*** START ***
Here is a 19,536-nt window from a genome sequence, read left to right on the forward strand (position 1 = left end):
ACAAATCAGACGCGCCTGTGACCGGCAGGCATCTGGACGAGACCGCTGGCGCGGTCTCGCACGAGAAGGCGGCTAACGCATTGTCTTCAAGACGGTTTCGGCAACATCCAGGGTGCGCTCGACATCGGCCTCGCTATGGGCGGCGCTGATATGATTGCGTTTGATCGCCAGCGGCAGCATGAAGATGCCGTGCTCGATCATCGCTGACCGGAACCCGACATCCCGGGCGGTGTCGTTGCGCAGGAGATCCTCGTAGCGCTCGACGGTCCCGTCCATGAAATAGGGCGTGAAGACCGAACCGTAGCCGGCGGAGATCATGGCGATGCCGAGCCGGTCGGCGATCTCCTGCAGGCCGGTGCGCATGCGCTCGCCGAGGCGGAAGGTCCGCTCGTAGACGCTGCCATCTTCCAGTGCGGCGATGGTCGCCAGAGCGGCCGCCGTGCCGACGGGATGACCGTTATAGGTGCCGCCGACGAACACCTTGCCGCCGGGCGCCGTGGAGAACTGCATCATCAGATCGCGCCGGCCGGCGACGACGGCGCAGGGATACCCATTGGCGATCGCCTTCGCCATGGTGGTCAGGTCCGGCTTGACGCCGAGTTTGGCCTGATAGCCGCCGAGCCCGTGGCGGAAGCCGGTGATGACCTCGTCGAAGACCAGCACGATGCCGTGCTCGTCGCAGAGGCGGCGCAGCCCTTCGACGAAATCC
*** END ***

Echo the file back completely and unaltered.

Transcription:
Here is a 19,536-nt window from a genome sequence, read left to right on the forward strand (position 1 = left end):
ACAAATCAGACGCGCCTGTGACCGGCAGGCATCTGGACGAGACCGCTGGCGCGGTCTCGCACGAGAAGGCGGCTAACGCATTGTCTTCAAGACGGTTTCGGCAACATCCAGGGTGCGCTCGACATCGGCCTCGCTATGGGCGGCGCTGATATGATTGCGTTTGATCGCCAGCGGCAGCATGAAGATGCCGTGCTCGATCATCGCTGACCGGAACCCGACATCCCGGGCGGTGTCGTTGCGCAGGAGATCCTCGTAGCGCTCGACGGTCCCGTCCATGAAATAGGGCGTGAAGACCGAACCGTAGCCGGCGGAGATCATGGCGATGCCGAGCCGGTCGGCGATCTCCTGCAGGCCGGTGCGCATGCGCTCGCCGAGGCGGAAGGTCCGCTCGTAGACGCTGCCATCTTCCAGTGCGGCGATGGTCGCCAGAGCGGCCGCCGTGCCGACGGGATGACCGTTATAGGTGCCGCCGACGAACACCTTGCCGCCGGGCGCCGTGGAGAACTGCATCATCAGATCGCGCCGGCCGGCGACGACGGCGCAGGGATACCCATTGGCGATCGCCTTCGCCATGGTGGTCAGGTCCGGCTTGACGCCGAGTTTGGCCTGATAGCCGCCGAGCCCGTGGCGGAAGCCGGTGATGACCTCGTCGAAGACCAGCACGATGCCGTGCTCGTCGCAGAGGCGGCGCAGCCCTTCGACGAAATCC